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On Wednesday afternoon, those were the stories leading the Drudge Report. And just below such lurid fodder were three headlines on Wisconsin Gov. Scott Walker nudging closer to a presidential run (“I don’t think it’s ever good to bet against me,” one proclaimed), another on Mitt Romney, and two more on Rand Paul (PAUL: “I’D SHOOT A DRONE OUT OF THE SKY”).
Such tallying is not merely academic; it is precisely the kind of reading of the entrails that Republican political operatives are enduring as the presidential campaign season gets under way. Because just as there are the real primaries in Iowa and New Hampshire, whose voting is nearly a year away but whose voters candidates are already courting, and just as there is the so-called Money Primary, which involves the seeking out of the money people who can bankroll such a venture, there is the “The Drudge Primary”—the battle to curry favor with the Internet’s most notorious aggregator.
Back in 2008, Matt Drudge was widely seen to be firmly in Mitt Romney’s camp, and oddly, for someone who burst on to the national scene with his reporting during the Monica Lewinsky scandal, pushing Hillary Clinton, as well. Although the website has not nearly the sway on the left that it does on the right, it was the place where the photo of Barack Obama dressed as a Somali elder first surfaced, while Clinton received such anodyne headlines as “Hillary Clinton Says Shared Prosperity Should Replace ‘On Your Own’ Society.”
In the cases of both Romney and Clinton, the favorable treatment was due in part to the relationships the campaigns developed with the reclusive blogger, with each deputizing designated Drudge-whisperers to feed the site opposition about their rivals.
In 2012, it was widely assumed that the Drudge Report was in Romney’s corner again—not so much because Drudge seemed like a fan of the former Massachusetts governor but because the site was savage about the rest of the field. “Report: Stress-Related Condition Incapacitates Bachmann; Heavy-Pill Use Alleged” read one headline; “Jon Huntsman Losing in SC—to Stephen Colbert” read another. Former Newt Gingrich aides recall with dismay that every time their candidate was on the site, he seemed to be pictured shirtless, or holding multiple plates of food.
Not that they hold any grudges.
“You do not pick a fight with Matt Drudge,” said Rick Tyler, a Gingrich campaign spokesman in 2012, who said that all of his entreaties to the blogger went unanswered. “You will lose. There is no point.”
And so which way will Drudge go in 2016, with both Clinton and Romney as potential candidates? True to form, the answer for the enigmatic Drudge appears to be neither. In the most recent series of headlines, Clinton comes off as an old, possibly brain-damaged money-grubber. Republican operatives say the coverage of Romney has been decidedly neutral. If anything, they say, new figures like Marco Rubio, Ted Cruz, and especially Scott Walker seem to be getting the most favorable treatment on the site. It appears as if Drudge is more lukewarm, the entrails readers say, about figures like Chris Christie and Rand Paul. He still swoons for Sarah Palin but has never been a fan of social conservatives like Mike Huckabee and Rick Santorum.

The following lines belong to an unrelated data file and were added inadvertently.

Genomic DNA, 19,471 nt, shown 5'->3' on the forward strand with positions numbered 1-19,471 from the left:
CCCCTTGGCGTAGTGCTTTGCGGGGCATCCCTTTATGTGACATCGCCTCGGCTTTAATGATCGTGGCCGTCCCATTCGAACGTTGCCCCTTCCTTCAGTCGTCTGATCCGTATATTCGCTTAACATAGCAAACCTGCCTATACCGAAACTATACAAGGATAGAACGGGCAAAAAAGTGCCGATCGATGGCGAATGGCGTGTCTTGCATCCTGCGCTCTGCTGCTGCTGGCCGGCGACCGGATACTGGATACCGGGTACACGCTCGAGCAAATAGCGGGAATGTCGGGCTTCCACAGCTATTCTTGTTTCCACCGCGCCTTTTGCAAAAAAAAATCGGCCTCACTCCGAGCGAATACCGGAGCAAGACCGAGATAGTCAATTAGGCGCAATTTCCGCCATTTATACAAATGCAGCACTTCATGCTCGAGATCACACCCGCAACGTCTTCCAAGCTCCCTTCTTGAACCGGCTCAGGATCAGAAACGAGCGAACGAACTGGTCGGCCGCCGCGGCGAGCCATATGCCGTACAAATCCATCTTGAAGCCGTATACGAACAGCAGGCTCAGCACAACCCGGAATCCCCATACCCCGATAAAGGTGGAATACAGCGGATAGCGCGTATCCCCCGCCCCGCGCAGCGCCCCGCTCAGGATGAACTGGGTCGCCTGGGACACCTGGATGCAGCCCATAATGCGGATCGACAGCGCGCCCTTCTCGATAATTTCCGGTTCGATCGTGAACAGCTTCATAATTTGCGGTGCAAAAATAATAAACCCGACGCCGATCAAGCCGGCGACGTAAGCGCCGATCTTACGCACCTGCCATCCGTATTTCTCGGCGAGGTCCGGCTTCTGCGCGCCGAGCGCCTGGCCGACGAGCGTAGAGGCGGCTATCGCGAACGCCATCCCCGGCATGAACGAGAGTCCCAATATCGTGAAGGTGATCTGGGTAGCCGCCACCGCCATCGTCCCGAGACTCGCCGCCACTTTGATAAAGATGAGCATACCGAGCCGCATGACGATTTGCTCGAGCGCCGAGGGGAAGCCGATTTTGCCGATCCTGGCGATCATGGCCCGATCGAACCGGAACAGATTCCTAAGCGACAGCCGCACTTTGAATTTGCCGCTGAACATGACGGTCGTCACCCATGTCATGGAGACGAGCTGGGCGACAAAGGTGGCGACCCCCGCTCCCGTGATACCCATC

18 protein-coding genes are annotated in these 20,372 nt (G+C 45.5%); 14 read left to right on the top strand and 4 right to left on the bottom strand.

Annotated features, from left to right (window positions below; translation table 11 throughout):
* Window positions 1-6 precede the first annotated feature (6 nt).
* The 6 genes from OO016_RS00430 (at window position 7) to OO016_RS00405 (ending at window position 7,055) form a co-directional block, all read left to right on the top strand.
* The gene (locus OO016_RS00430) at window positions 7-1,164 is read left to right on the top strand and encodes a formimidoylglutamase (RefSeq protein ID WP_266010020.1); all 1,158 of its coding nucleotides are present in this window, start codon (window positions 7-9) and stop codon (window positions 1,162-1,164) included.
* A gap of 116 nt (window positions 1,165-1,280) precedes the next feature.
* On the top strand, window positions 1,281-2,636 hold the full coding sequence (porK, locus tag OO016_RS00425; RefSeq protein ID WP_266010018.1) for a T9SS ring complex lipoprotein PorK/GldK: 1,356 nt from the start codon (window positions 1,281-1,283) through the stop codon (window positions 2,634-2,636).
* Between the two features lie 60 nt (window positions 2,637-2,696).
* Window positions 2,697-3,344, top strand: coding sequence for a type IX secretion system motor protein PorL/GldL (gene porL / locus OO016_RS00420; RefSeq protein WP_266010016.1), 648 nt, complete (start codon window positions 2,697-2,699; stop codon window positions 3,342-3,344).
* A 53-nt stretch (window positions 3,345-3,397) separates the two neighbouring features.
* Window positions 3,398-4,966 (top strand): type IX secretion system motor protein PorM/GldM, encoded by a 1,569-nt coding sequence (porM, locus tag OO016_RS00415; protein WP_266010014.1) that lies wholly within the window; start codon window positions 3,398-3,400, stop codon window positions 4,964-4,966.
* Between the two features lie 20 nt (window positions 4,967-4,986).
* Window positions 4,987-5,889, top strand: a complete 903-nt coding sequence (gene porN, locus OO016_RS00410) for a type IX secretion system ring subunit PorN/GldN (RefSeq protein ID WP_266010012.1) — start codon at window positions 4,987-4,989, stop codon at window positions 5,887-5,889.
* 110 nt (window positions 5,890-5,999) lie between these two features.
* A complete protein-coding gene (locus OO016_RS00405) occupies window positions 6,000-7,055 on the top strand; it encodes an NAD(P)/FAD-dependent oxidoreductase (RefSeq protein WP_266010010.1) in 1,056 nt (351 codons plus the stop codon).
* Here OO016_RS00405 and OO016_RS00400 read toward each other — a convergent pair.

Some Republican operatives wonder if it will even much matter, if the era of Drudge has at last past. Today, when more and more people curate their own news through their social-media feeds and news sites spring up seemingly daily, the Drudge Report might look like a dinosaur.
“One big difference between 2016 and 2008 is that there are so many new platforms curating that type of content,” said Phil Singer, a spokesman for Hillary Clinton’s 2008 campaign. “He really came of age in the pre-Twitter, pre-Facebook era—he’s sort of like a landline.”
But if Drudge is a dinosaur—and that’s a far from certain if—he’s a rather large one. His massive traffic regularly hits around three-quarters of a billion monthly page views, and he can be a key Internet traffic driver to more mainstream news sites. Opposition researchers say Drudge is best at surfacing stories on blogs and in the local press that would not get much coverage otherwise, and that in some ways a Drudge link can be better than getting something on the evening news, as it will have a longer shelf life on social media.
Drudge today may lack some of the ability to sway the national conversation the way he did when Mark Halperin and John Harris swooned “Matt Drudge rules our world.” Still, he remains important among his core audience of older, conservative voters who are likely to vote in primaries and donate to campaigns. Although Drudge may matter a lot less to what one Republican operative called “New York media elites,” he is still believed to be the bookmarked URL of choice for talk-radio producers and a large portion of the Beltway press.
“You can draw a straight line from a Drudge link to what gets covered on cable that night,” said Kellyanne Conway, a pollster with experience in multiple presidential campaigns, including Gingrich’s 2012 bid. “Republicans are used to complaining about mainstream media coverage. When Drudge comes after you, it stings in a different kind of way.”